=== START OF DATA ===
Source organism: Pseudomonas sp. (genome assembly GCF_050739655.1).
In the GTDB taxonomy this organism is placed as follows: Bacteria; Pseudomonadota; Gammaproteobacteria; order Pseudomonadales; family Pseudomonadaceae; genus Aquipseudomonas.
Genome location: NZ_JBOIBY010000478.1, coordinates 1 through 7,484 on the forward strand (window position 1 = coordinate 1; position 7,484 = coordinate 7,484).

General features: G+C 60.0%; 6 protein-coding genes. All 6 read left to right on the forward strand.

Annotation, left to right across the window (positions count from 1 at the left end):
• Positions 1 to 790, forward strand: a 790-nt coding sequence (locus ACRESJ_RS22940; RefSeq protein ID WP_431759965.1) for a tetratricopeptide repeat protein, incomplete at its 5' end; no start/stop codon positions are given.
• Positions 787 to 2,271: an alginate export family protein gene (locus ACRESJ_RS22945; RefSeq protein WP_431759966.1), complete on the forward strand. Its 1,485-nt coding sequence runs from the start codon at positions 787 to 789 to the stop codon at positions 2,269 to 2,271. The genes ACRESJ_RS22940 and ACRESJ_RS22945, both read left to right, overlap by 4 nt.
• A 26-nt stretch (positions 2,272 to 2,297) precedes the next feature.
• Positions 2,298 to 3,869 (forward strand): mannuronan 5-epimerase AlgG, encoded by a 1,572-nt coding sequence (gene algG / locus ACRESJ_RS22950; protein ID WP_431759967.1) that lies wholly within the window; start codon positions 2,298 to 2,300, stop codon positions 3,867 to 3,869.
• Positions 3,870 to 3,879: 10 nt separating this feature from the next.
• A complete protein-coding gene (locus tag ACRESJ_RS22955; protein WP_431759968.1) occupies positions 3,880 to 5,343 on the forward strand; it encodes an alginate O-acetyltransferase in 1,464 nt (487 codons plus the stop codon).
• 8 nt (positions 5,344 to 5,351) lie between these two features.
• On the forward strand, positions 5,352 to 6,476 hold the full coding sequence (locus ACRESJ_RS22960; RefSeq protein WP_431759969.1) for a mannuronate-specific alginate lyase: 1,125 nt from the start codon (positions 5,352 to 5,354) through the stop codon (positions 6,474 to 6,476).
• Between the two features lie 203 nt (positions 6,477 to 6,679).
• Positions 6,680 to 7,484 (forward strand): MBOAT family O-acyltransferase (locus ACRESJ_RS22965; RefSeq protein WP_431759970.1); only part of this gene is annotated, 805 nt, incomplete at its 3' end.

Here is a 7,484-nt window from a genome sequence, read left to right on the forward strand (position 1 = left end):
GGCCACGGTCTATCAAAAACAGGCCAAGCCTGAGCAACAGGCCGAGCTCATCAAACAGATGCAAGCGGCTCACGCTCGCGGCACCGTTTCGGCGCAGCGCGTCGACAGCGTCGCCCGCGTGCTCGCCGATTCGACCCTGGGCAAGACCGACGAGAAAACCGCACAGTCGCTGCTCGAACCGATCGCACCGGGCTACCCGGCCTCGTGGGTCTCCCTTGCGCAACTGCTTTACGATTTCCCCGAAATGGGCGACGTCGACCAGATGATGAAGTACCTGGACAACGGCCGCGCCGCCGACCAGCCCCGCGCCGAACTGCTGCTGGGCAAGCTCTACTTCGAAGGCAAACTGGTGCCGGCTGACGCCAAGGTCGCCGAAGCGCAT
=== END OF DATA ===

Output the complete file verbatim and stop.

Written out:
Source organism: Pseudomonas sp. (genome assembly GCF_050739655.1).
In the GTDB taxonomy this organism is placed as follows: Bacteria; Pseudomonadota; Gammaproteobacteria; order Pseudomonadales; family Pseudomonadaceae; genus Aquipseudomonas.
Genome location: NZ_JBOIBY010000478.1, coordinates 1 through 7,484 on the forward strand (window position 1 = coordinate 1; position 7,484 = coordinate 7,484).

General features: G+C 60.0%; 6 protein-coding genes. All 6 read left to right on the forward strand.

Annotation, left to right across the window (positions count from 1 at the left end):
• Positions 1 to 790, forward strand: a 790-nt coding sequence (locus ACRESJ_RS22940; RefSeq protein ID WP_431759965.1) for a tetratricopeptide repeat protein, incomplete at its 5' end; no start/stop codon positions are given.
• Positions 787 to 2,271: an alginate export family protein gene (locus ACRESJ_RS22945; RefSeq protein WP_431759966.1), complete on the forward strand. Its 1,485-nt coding sequence runs from the start codon at positions 787 to 789 to the stop codon at positions 2,269 to 2,271. The genes ACRESJ_RS22940 and ACRESJ_RS22945, both read left to right, overlap by 4 nt.
• A 26-nt stretch (positions 2,272 to 2,297) precedes the next feature.
• Positions 2,298 to 3,869 (forward strand): mannuronan 5-epimerase AlgG, encoded by a 1,572-nt coding sequence (gene algG / locus ACRESJ_RS22950; protein ID WP_431759967.1) that lies wholly within the window; start codon positions 2,298 to 2,300, stop codon positions 3,867 to 3,869.
• Positions 3,870 to 3,879: 10 nt separating this feature from the next.
• A complete protein-coding gene (locus tag ACRESJ_RS22955; protein WP_431759968.1) occupies positions 3,880 to 5,343 on the forward strand; it encodes an alginate O-acetyltransferase in 1,464 nt (487 codons plus the stop codon).
• 8 nt (positions 5,344 to 5,351) lie between these two features.
• On the forward strand, positions 5,352 to 6,476 hold the full coding sequence (locus ACRESJ_RS22960; RefSeq protein WP_431759969.1) for a mannuronate-specific alginate lyase: 1,125 nt from the start codon (positions 5,352 to 5,354) through the stop codon (positions 6,474 to 6,476).
• Between the two features lie 203 nt (positions 6,477 to 6,679).
• Positions 6,680 to 7,484 (forward strand): MBOAT family O-acyltransferase (locus ACRESJ_RS22965; RefSeq protein WP_431759970.1); only part of this gene is annotated, 805 nt, incomplete at its 3' end.

Here is a 7,484-nt window from a genome sequence, read left to right on the forward strand (position 1 = left end):
GGCCACGGTCTATCAAAAACAGGCCAAGCCTGAGCAACAGGCCGAGCTCATCAAACAGATGCAAGCGGCTCACGCTCGCGGCACCGTTTCGGCGCAGCGCGTCGACAGCGTCGCCCGCGTGCTCGCCGATTCGACCCTGGGCAAGACCGACGAGAAAACCGCACAGTCGCTGCTCGAACCGATCGCACCGGGCTACCCGGCCTCGTGGGTCTCCCTTGCGCAACTGCTTTACGATTTCCCCGAAATGGGCGACGTCGACCAGATGATGAAGTACCTGGACAACGGCCGCGCCGCCGACCAGCCCCGCGCCGAACTGCTGCTGGGCAAGCTCTACTTCGAAGGCAAACTGGTGCCGGCTGACGCCAAGGTCGCCGAAGCGCAT